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BOOKS FOR GIFTS- True North

August 7th, 2014 • by Sandy Zimmerman

True North: The Shocking Truth About “Yours, Mine and Ours”–

An Inspirational Story of Survival and Hope, by Tom North

Unlike the Movie, This Family Had Deep Dark Secrets.

Meditation was Tom North’s Saving Grace.
Today, he is a leading advocate promoting meditation for trauma survivorsand anyone who feels alone and depressed.

This book has important implications for anyone who has suffered family trauma, PTSD, depression and other major life struggles.

They appeared to be the blissful Beardsleys, the happily blended family–eight of Helen North’s, ten of Frank Beardsley’s, and two children from their union. A family so famous in America that Lucille Ball and Henry Fonda played the parents in a movie–Yours, Mine and Ours–that was the fourth highest grossing movie of 1968 and the Golden Globe winner.

You saw the family in newspaper photos, TV news, movie newsreels and even Langendorf Bread commercials. But they were anything from blissful; in fact they were the beaten and battered Beardsleys.

That’s the real hidden story behind the spotlight. And Tom North, Helen’s second eldest son, is now revealing how he survived the ordeal of living with a horrifyingly abusive stepfather that drove him to depression and drugs, and deprived him of his self-worth–and a mother who protected the image of the “perfect” family at all costs.

But True North – The Shocking Truth About “Yours, Mine and Ours” is much more than an inspiring and powerful account of a man who rose to success against all odds. It’s a story of how Transcendental Meditation (TM) brought peace to Tom North and saved his life. It brings to light how effective meditation is as a means for healing trauma survivors and especially those who have endured any form of verbal, physical or sexual abuse.

North—today an accomplished writer, motivational speaker, financial advisor, poet and adventurer—is one of meditation’s most vocal advocates for people who are disaffected or suffering from emotional pain.

“My mission is to reach out to people who feel isolated or misunderstood in the world and help them understand that they are not alone, and that their feelings may well be related to experiences they had in their early lives where they felt victimized by those who had greater power than they did. Those experiences may have caused great pain,” says North. “The more people experience their own divinity and essential nature, the more they will actually relate to humanity and see the beauty in themselves and in the world, and not the pain. It IS possible to take the broken pieces of a life, put them back together again and become a happy person.”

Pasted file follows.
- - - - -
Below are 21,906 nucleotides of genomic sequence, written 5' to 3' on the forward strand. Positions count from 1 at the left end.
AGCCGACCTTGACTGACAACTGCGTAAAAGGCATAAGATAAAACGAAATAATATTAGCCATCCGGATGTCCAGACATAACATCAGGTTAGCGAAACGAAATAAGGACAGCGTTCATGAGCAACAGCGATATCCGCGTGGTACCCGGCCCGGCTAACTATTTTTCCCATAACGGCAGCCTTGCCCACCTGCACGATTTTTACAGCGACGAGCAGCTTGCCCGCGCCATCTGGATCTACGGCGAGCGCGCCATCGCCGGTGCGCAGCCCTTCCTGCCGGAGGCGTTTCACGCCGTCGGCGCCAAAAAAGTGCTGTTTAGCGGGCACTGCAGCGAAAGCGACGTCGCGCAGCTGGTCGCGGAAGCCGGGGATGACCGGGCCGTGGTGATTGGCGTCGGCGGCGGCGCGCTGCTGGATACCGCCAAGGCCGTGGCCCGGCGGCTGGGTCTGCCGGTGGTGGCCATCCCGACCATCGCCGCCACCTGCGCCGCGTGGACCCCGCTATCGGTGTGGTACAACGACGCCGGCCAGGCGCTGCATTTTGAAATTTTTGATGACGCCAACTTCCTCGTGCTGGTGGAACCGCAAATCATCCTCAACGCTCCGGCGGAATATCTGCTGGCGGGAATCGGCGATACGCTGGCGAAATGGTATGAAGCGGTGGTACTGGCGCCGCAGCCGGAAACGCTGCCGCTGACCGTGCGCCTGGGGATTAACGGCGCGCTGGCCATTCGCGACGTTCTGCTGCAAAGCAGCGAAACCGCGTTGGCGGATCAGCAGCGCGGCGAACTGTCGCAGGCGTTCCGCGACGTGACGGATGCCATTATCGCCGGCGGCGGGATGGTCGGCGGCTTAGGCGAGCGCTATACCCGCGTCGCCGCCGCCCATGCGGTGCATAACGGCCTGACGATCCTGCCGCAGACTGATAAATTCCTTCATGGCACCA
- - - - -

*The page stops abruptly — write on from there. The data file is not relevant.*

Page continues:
No one could be better to prove the point than North. The book begins in the 1950s on Whidbey Island, Washington, where Tom’s mother, Helen North, became a widow when she was just 30 years old and pregnant with her eighth child, when her Navy-flier husband is killed in an accident. Tom was six years old, the fourth child in the North family. Not long after, Helen North met and married Frank Beardsley, a man with 10 children, and she moved her family to his house in Carmel, California. The North children were adopted and their names were changed to Beardsley.

But, it wasn’t one big happy family as the movie depicted. The stepfather’s violence and abuse created a life of intimidation, confusion, turmoil, fear and depression for the North children. Tom’s only solace was with his time spent out of the house, exploring the beaches, forests and other natural environments near his home, giving vent to his natural adventurous spirit. But that was only a momentary respite. It all crushingly returned when he got home and he or one of his siblings was subjected to the next beating or episode of sexual abuse.

All hope seemed lost as Tom realized that he was caught in a prison and there was no way out. When he finally left home, he traveled on a journey of survival, self-discovery, and healing that began when he attended an introduction to TM.

Astonished at the relief meditation provided, the sense of bliss that only drugs had previously offered, and the clarity he experienced, he began to practice daily.

Having set his sights on going to college for a business degree–regardless of his stepfather calling him “stupid” and both parent’s discouragement–Tom made enough money through a summer job on fishing boats in Alaska to enter a school that offered both a business degree AND meditation–Maharishi International University (MIU) in Fairfield, Iowa.

Here the curricula covered everything from biology and accounting, to spirituality and social justice.

Having genuinely found himself and connected with his Divine nature, North ultimately returned home to Carmel where he is happily married with two grown daughters and has thrived as a financial advisor.

But while meditation had provided a foundation of emotional strength, health and spiritual connection for himself, there was still residual pain for him and all of his siblings.

The book accounts how Tom courageously and miraculously led his family to counseling sessions where the shocking truth was finally revealed and confronted. He then came full circle, as he reclaimed his father’s name and was finally, True North.

This book has important implications for anyone who has suffered family trauma, abuse, PTSD, depression and other major life struggles. To book Tom North for a compelling interview on the power of meditation to overcome and heal trauma, please send an email with the name of the show, your contact information, a proposed date and time, and the calling details.


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